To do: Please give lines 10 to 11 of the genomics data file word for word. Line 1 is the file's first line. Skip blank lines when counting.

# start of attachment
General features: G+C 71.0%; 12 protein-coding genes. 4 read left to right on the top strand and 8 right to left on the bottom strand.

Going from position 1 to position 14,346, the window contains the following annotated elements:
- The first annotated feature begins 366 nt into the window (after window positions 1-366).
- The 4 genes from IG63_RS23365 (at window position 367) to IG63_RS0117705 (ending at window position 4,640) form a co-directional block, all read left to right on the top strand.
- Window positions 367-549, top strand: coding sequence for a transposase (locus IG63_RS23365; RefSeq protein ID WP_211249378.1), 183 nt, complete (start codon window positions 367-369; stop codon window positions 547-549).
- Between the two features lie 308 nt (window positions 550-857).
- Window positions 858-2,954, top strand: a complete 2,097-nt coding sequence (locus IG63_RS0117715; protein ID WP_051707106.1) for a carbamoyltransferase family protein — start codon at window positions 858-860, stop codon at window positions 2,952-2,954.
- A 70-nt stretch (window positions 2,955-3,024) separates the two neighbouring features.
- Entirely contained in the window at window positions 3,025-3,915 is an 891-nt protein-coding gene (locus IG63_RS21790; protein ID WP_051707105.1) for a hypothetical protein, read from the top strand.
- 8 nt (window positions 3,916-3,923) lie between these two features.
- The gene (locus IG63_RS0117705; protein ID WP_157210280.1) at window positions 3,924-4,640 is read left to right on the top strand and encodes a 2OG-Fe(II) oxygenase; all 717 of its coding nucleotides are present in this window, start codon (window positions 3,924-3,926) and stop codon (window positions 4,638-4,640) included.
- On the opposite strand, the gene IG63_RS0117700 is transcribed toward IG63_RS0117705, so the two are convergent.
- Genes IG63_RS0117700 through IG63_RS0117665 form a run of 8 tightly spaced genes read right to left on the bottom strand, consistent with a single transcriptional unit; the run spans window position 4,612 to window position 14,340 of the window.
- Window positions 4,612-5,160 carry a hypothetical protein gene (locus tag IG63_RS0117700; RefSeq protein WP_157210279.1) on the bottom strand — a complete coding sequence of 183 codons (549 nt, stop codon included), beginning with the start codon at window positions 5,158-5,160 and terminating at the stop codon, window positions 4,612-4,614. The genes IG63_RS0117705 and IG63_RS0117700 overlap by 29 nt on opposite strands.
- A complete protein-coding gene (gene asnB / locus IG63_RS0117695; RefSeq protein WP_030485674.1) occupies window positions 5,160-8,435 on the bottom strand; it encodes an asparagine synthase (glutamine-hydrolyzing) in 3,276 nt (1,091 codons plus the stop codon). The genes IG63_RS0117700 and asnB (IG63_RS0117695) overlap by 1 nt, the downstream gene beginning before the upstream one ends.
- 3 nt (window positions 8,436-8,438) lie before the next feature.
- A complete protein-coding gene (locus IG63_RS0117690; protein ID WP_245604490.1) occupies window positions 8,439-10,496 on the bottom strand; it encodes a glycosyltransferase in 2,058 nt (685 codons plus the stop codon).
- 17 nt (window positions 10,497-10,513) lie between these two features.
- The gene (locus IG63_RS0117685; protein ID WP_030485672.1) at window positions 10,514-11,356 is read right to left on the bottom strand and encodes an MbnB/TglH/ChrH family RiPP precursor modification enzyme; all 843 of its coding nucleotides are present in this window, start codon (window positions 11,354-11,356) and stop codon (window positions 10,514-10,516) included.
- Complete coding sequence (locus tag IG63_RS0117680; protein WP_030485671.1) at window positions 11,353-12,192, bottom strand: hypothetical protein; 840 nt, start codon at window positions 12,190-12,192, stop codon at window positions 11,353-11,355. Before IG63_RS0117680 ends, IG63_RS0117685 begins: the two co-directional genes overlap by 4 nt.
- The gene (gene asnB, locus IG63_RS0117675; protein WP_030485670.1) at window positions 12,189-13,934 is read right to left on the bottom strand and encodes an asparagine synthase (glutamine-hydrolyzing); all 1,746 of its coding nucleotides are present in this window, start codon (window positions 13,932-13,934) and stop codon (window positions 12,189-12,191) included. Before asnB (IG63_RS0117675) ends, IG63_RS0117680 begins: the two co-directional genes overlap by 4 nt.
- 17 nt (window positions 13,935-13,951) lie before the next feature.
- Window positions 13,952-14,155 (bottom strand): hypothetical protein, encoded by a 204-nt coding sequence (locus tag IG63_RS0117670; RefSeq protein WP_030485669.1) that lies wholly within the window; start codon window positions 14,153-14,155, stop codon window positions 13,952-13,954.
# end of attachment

- 8 nt (window positions 3,916-3,923) lie between these two features.
- The gene (locus IG63_RS0117705; protein ID WP_157210280.1) at window positions 3,924-4,640 is read left to right on the top strand and encodes a 2OG-Fe(II) oxygenase; all 717 of its coding nucleotides are present in this window, start codon (window positions 3,924-3,926) and stop codon (window positions 4,638-4,640) included.